Coronavirus cases can now be detected in crowds by a thermal camera from this Indian startup
- Indian startup
Staquhas built a thermal camera which can detect COVID-19 positive cases even in crowded places.
- The technology can alert the system if anyone in the crowd has a body temperature of above 37°C and will also examine heat signatures directly through the camera.
- The latest technology comes under the startup’s already existing artificial intelligence enabled video analytics product JARVIS.
The technology can alert the system if anyone in the crowd has a body temperature of above 37°C. It will also examine heat signatures directly through the camera. The camera which has a range of 100 metres can effectively work in places like airports, malls etc.
It will then send real-time alerts and will help tracking people with positive cases. As many possible suspects are absconding from hospitals and quarantines, this technology would be a Godsend for the authorities.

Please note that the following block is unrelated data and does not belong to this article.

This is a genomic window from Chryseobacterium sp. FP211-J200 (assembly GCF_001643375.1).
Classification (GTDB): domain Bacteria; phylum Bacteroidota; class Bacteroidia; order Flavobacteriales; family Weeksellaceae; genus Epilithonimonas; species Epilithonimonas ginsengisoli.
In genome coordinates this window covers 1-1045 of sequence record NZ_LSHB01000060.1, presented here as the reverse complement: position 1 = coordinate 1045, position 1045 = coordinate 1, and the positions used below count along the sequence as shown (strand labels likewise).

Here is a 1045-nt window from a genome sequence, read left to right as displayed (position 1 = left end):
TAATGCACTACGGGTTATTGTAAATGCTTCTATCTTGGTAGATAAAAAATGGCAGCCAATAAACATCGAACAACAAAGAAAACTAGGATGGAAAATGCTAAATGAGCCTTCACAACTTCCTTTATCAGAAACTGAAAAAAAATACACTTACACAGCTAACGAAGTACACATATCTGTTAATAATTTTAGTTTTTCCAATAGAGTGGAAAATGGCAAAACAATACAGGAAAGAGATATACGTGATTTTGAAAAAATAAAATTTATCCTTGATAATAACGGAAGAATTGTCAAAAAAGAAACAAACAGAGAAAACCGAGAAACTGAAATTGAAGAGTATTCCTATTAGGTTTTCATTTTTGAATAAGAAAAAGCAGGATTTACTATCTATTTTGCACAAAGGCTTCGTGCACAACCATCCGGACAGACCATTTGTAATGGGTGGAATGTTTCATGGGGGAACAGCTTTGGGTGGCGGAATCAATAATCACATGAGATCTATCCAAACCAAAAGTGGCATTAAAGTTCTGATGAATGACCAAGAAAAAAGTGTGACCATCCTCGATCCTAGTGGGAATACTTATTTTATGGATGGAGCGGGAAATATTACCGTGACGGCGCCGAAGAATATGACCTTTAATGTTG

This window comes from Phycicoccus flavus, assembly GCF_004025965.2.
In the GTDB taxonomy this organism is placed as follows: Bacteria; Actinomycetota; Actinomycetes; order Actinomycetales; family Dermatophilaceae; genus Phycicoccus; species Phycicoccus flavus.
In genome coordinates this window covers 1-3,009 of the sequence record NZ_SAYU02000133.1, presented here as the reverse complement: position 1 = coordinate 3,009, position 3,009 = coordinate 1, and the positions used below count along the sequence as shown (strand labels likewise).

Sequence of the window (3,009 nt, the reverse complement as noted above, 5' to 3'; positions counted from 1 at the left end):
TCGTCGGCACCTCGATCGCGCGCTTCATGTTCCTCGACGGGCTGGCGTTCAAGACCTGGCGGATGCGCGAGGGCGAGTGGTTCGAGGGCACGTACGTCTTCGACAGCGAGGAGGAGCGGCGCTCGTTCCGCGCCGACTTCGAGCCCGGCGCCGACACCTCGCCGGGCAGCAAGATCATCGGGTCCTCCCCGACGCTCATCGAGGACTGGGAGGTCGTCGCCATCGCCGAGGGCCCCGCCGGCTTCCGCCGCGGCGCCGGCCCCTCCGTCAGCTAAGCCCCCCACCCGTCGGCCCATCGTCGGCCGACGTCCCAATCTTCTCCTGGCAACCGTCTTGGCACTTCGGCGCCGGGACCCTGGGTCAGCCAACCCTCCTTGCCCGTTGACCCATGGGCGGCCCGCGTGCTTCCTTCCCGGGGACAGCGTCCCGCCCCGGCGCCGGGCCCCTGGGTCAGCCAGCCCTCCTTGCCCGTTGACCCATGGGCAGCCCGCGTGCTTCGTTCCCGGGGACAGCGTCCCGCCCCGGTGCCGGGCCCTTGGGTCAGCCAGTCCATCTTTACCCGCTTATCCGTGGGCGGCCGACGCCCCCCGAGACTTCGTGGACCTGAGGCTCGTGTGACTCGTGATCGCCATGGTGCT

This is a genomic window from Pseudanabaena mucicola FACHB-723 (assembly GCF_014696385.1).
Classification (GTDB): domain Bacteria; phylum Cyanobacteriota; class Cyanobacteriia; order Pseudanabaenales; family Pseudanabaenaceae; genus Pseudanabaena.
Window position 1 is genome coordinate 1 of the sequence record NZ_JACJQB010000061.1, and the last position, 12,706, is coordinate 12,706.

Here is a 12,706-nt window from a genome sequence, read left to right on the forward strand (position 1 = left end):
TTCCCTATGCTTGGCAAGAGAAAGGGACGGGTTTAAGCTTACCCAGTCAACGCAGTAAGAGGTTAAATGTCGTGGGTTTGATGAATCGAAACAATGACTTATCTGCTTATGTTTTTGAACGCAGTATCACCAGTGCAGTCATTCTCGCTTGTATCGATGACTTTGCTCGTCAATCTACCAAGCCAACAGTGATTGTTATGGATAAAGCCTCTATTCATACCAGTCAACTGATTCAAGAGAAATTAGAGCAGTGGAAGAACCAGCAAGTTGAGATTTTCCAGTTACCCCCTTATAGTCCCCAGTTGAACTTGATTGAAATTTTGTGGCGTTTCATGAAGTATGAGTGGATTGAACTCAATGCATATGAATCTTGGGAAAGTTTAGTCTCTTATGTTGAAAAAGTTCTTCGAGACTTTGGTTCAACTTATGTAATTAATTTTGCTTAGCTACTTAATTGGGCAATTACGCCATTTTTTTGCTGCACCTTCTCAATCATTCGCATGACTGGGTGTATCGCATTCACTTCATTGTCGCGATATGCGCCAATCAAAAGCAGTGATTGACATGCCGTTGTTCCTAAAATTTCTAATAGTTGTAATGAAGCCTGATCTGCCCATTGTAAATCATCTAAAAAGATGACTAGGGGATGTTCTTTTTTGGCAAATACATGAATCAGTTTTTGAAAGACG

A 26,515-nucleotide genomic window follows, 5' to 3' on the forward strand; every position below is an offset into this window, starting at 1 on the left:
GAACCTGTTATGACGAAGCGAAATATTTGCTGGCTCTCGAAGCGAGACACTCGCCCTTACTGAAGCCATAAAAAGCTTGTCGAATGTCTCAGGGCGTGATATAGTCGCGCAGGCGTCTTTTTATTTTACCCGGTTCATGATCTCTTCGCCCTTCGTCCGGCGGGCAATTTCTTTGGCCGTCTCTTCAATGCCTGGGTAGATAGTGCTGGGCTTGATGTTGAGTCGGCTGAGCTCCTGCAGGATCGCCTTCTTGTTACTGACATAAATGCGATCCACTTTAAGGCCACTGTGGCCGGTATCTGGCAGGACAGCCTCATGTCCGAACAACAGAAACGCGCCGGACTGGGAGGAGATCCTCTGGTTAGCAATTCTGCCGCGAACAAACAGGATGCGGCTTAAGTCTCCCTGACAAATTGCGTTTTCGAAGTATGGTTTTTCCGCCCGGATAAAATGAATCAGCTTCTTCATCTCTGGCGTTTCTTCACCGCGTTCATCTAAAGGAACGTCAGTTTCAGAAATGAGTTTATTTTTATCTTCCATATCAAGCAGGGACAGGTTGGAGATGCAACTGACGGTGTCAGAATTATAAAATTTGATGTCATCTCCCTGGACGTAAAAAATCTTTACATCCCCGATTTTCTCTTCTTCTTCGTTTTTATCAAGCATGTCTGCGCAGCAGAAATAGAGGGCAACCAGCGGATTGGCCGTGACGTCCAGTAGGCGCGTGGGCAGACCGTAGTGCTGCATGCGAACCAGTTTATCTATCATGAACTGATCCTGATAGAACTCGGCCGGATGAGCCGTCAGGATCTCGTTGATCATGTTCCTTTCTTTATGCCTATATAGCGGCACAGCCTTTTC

“Our latest technology removes human intervention in early stages of detection; through heat wave analysis and more, the technology helps in proactively taking preventive efforts to reduce the risk of the spreading the virus. We are hopeful that the government and other authorities would make the best of this advancement,” said Atul Rai, CEO and Co-founder, Staqu.
The latest technology is a part of the startup’s existing video analytics product JARVIS.
Staqu works on futuristic technologies like AI and facial recognition. It also has an AI-powered video wall that covers and analyses CCTV footage from 70 prisons of UP. JARVIS will then use data from 700 cameras from UP’s prisons to check for frisking, unauthorised access, crowd analysis, violence, and intrusion detection.
Staqu, which was founded in 2015, turned profitable earlier this year and has been working with various state police departments of India. The startup landed its first deal with the Rajasthan police force after the Alwar lynching. After a flurry of successes, police officials started recommending Staqu to others in the force.
It has since then gone on to help solve over 1,100 cases for the police forces of Rajasthan, Punjab, Uttar Pradesh, Uttarakhand and Telangana.
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